This section of our site looks at some of the key criteria you might like to bear in mind when looking for the right self-steering system.

Windvane steering systems have been gradually evolving for more than thirty years. The twelve basic designs that have emerged over this period are illustrated below.

The twelve types of system

1 Windvane only V-vane 2 Windvane only H-vane 3 Auxiliary rudder V-vane 4 Auxiliary rudder H-vane
5 Trim tab on auxiliary rudder V-vane 6 Trim tab on auxiliary rudder H-vane 7 Trim tab on main rudder V-vane 8 Trim tab on main rudder H-vane
9 Pendulum trim tab
10 Servo-pendulum
11 Servo-pendulum
12 Double rudder

Each system has its own inherent advantages and disadvantages. Where the balance is favourable, designs have prospered, but in some cases the scales are too heavily loaded the other way. Trim-tab systems and V vanes, for example, both appear to have had their day and you are unlikely to encounter either.

Three system types now dominate the market:

Auxiliary rudder systems (types 3, 4, 5 and 6)

How they work:

  • A windvane supplies the steering signal and force to turn an auxiliary rudder directly through a linkage.
  • The system operates independently of the main rudder, which is adjusted to balance the steering and offset any weather helm and then locked in place.

An auxiliary rudder system generates no servo power and is consequently limited in terms of the size of vessel and weather conditions it can cope with reliably. This limit in practice depends on the design, main rudder position and lateral surface area and usually lies somewhere between 37 and 40 ft. Effective steering in all likely conditions is only possible if the auxiliary rudder can generate sufficient force to turn the rudder; an underpowered system cannot be regarded as a satisfactory self-steering solution. Bear in mind too that the steering force available is solely a function of the apparent wind speed and that the apparent wind speed is relatively low on the downwind courses favoured for passage making.

Servo-pendulum systems (types 9, 10 and 11)

How they work:

  • A windvane supplies the steering signal to move a pendulum rudder trailing in the water behind the boat. The pendulum rudder starts off aligned parallel to the flow of water across its surface. When the windvane moves, the pendulum arm turns so that the water starts to push against one surface of the pendulum rudder blade (and pull on the other). The force of the water acting on the blade causes the pendulum arm to swing out to one side. Lines and blocks link the pendulum arm to the tiller or wheel, so when it moves, the rudder moves too and the boat is guided back onto course. The power to steer the boat consequently comes from the force of the water acting on the pendulum rudder (and hence from the speed of the boat through the water).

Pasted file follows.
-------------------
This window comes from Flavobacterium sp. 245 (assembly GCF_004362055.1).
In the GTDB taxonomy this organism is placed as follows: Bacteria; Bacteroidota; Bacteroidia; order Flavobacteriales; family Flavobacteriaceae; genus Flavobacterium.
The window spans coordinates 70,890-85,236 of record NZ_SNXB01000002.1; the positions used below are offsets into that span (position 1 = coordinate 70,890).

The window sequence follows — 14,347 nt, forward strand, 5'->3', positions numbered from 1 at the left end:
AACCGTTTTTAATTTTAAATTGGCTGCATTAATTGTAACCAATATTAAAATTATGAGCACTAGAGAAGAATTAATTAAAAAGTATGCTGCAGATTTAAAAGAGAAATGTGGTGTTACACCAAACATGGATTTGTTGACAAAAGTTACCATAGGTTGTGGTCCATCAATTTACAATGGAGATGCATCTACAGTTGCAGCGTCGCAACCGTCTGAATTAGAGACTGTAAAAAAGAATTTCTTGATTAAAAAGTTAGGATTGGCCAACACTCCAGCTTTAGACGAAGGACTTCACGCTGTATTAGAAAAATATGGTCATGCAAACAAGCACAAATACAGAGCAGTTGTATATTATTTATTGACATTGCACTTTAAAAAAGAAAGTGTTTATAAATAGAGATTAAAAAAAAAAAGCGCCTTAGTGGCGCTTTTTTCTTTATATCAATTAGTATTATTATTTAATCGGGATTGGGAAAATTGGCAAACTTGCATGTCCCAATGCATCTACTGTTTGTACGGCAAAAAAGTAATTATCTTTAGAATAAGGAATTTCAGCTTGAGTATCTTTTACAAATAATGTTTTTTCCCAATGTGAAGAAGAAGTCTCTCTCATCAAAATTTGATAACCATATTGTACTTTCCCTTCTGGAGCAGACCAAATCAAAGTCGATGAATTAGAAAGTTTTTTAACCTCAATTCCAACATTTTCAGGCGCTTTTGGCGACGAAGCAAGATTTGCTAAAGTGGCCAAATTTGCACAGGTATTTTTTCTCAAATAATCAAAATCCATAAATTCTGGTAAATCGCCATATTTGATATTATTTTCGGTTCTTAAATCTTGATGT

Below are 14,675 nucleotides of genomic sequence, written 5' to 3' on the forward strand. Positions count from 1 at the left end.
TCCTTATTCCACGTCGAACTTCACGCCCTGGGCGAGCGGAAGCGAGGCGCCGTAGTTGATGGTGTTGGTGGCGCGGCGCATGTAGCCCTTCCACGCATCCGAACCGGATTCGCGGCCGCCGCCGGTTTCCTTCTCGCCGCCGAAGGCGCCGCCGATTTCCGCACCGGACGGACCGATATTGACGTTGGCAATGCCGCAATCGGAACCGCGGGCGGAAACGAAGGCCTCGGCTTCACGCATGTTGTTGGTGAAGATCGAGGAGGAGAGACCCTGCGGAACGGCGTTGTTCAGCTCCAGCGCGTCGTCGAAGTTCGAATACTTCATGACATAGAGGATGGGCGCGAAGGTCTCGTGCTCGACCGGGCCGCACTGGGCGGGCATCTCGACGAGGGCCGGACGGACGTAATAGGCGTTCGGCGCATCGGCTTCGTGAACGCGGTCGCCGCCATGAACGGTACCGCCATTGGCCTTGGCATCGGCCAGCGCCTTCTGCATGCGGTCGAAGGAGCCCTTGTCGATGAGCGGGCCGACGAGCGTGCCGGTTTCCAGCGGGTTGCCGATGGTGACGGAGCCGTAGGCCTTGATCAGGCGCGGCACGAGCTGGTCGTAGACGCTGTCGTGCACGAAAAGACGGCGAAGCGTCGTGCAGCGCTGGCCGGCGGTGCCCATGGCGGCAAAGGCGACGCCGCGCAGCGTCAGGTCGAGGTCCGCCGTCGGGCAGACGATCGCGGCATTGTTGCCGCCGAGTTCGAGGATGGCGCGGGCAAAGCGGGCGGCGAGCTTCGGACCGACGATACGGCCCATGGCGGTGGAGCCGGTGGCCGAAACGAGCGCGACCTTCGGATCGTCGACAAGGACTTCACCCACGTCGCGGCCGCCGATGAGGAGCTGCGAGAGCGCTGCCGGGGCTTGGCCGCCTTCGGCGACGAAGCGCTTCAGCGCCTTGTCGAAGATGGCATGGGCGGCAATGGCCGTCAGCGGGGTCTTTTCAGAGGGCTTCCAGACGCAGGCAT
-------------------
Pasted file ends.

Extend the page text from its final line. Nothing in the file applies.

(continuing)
• Servo-pendulum systems operate through the main rudder, so they have to be able to cope with weather helm.

The enormous mechanical advantage generated by the servo system makes servo-pendulum vanegears powerful enough to steer a yacht of up to 60ft and 30 tonnes effectively.

The pendulum arm and, in consequence, the transmission lines, generally only have about 25 cm or 10 in of travel. The critical factor determining the steering performance of a servo-pendulum system is the quality of the line transmission. The shorter the lines and the smaller the number of turning blocks used to link the windvane gear to the tiller or wheel, the larger the steering movements and the better the steering quality will be. Poor force transmission with slack, stretchy or stiff lines and too many turning blocks means most of the available travel will be wasted and the windvane gear will accordingly only be able to move the main rudder by a few degrees.

Double rudder systems (type 12)

Windpilot has combined the advantages of the two systems described above by coupling its conventional servo-pendulum unit (the Windpilot Pacific) to a dedicated auxiliary rudder.

The resulting double rudder system, the Windpilot Pacific Plus, operates independently of the main rudder like an auxiliary rudder system, but also benefits from the vastly greater steering force delivered by the servo-pendulum mechanism.

Conditions that would overload a servo-pendulum only system with its limited steering angles are all part of a day's work for the double rudder, because:

  • the auxiliary rudder is always able to move through a larger angle,
  • the system has no transmission lines, so no force is lost here,
  • the position of the auxiliary rudder right at the back of the boat gives it much greater leverage with which to guide the boat,
  • the main rudder can be set to counter weather helm leaving the windvane gear free to concentrate on the course and
  • the additional lateral surface area of the auxiliary rudder in itself reduces weather helm.

The number of sailors taking on the challenge of long-distance passage making has increased markedly over the past twenty years. While small crews are still the norm, the boats they choose to sail are considerably larger than was once the case and more and more of them feature a centre cockpit.